Ok, this topic has bubbled up a few times here and there and there’s apparently been various opinions between moderators and some other contributors on how this should be brought up.
Let’s talk about the (missing) Lucee Language spec.
It’s clear there’s an interest in the Lucee dialect/language (whatever people would prefer naming it). What is missing is an actual Language specs defining the goals of what Lucee should achieve and solve.
What currently seems to happen publicly is that individuals from LAS and the wider community comment on chosen topic threads in this forum — by chosen I mean they seem to be either driven by @micstriit asking for feedback or other community members making enhancement suggestions from the left field; some of them being very good, some others I would rather strongly disagree with (I’m trying to be polite here - what I’m really referring to is on the spectrum from “meh, not a good idea” to “absolutely lunatic”). And frankly, ideas of the type: “Hey, we should do this!” followed by a quick implementation without further reflection very often turn out to be the worst things for a long-lasting language design.
I’m sure there’s more happening behind the scenes and I’d truly hope that the LAS members have all the knowledge of what Lucee is gonna be and how it’s specced etc… and if it’s the purpose and intention of this process to keep it closed — then fine. Personally, I’d strongly disagree with it, but it’s up to the members how they want to run their project.
Now, here’s the constructive part:
What I’d rather want and suggest instead is: an open, transparent process designing the Lucee language. Lead by a group of people who have the theoretical and/or practical experience of working on language specs and/or have a deep understanding of both CFML and other modern languages and paradigms.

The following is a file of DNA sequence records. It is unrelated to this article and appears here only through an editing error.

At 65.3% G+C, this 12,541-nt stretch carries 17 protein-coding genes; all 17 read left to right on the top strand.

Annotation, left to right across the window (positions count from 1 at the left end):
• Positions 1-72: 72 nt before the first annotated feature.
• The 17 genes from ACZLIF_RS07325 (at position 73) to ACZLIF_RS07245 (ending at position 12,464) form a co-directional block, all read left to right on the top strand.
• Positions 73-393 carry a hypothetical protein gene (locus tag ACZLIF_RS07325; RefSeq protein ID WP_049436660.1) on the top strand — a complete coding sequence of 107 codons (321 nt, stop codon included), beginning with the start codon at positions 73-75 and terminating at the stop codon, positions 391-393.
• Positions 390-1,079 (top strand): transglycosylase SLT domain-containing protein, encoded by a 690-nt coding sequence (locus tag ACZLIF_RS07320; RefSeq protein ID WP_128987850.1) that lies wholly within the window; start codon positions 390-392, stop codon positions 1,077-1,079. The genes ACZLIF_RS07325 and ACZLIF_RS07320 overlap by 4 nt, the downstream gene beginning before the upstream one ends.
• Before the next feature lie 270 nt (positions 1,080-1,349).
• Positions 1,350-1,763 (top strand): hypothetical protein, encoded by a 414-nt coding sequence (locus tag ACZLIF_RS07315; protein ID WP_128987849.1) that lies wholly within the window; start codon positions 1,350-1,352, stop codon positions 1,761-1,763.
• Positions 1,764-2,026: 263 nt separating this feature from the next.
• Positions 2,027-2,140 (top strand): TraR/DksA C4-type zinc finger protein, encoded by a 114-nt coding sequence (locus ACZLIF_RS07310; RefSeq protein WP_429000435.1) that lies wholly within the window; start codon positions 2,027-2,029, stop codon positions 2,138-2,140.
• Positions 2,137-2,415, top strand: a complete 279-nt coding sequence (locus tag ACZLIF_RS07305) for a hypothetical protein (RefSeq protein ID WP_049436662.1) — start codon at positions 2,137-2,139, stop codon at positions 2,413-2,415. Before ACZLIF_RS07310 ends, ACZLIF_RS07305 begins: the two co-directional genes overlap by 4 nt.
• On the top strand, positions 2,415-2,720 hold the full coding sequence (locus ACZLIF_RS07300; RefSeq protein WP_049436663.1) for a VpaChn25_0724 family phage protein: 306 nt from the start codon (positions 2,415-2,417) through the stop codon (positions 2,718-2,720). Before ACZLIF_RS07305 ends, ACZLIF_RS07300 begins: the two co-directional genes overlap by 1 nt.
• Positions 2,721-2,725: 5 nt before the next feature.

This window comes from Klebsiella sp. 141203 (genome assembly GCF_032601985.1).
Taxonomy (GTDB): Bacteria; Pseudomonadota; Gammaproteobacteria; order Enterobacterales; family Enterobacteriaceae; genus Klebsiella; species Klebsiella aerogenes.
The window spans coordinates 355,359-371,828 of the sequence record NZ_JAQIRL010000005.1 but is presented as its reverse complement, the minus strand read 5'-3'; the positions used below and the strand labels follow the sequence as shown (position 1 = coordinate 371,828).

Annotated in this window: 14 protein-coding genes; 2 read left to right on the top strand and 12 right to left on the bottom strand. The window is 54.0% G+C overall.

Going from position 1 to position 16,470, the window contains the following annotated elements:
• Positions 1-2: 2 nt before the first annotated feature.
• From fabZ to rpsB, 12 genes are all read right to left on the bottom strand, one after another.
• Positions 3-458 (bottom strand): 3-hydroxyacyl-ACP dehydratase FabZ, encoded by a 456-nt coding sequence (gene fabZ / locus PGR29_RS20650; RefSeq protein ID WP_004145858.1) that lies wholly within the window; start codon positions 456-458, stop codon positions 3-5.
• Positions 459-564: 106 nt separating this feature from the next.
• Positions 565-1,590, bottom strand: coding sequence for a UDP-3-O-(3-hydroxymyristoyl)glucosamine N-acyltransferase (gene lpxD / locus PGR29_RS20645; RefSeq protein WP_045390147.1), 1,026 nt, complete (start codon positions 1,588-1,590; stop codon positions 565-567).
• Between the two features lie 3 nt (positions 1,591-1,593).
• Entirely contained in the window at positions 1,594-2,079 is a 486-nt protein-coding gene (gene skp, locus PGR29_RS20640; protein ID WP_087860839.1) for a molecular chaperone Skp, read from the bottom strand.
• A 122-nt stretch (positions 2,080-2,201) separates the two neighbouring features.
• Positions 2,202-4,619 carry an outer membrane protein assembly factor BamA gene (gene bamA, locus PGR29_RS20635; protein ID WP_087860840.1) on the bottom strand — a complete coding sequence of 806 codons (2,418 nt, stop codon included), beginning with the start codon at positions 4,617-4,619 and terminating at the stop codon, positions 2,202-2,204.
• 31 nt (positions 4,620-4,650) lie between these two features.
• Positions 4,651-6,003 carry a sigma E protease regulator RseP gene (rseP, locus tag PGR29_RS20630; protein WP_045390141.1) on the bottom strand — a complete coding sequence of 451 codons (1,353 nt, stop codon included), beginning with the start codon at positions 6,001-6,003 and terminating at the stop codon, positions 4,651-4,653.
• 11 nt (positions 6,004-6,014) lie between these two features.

I’ve said multiple times to a wide variety of people that Lucee needs a language steering group, but that doesn’t seem to be happening (at least it’s not communicated to the public).
The outcome of this process should be a language spec with decisions made by actually putting a group effort into solving questions like: Why or why not would Lucee need a “:” namespace? Which tags are clearly not needed anymore? Which paradigms do we want to support in which way: Closures/Lambdas/more functional features etc.? Even a fundamental question like: “What problem does Lucee solve?” should be answered properly by coming up with a mission statement.
After all that’s been done (or partly in parallel) implementation starts. And the Lucee language then gets released when it’s ready for an alpha/beta etc and not to necessarily make it into Lucee 5.
I know a lot of people in the inner circle of LAS have an issue with what (and maybe how) @adam_cameron and Sean Corfield are saying re the new Lucee language; but let me tell you that both of them have very valid points and ignoring those voices is the absolutely wrong way forward for LAS.
Personally I’ve got no whatsoever monetary and commercial interests in the success or the failure of Lucee & the LAS and am not associated with any product that members of the LAS might or might not develop on top of LAS; I like Lucee and CFML as an idea and I just hang out here and contribute bits and pieces for personal fun and try to make it better at this stage. But even to me it’s easy to understand how the current loose approach can lead to a lot of frustration and people not joining or leaving a community due to uncertainty and no one really knowing what’s going on with the new Lucee language.
In a wider sense this topic comes back to general communication issues the LAS has and has to work on. And to be fair, LAS has done a really good job with putting @modius in charge of that and providing explanation and communication around the fork, the legal aspects and all what’s hooked into that. I’d just like for someone in LAS (and maybe it should be @modius again because he’s clearly a very calm and patient voice of reason) to take charge of the Language spec for the Lucee language and open up the process.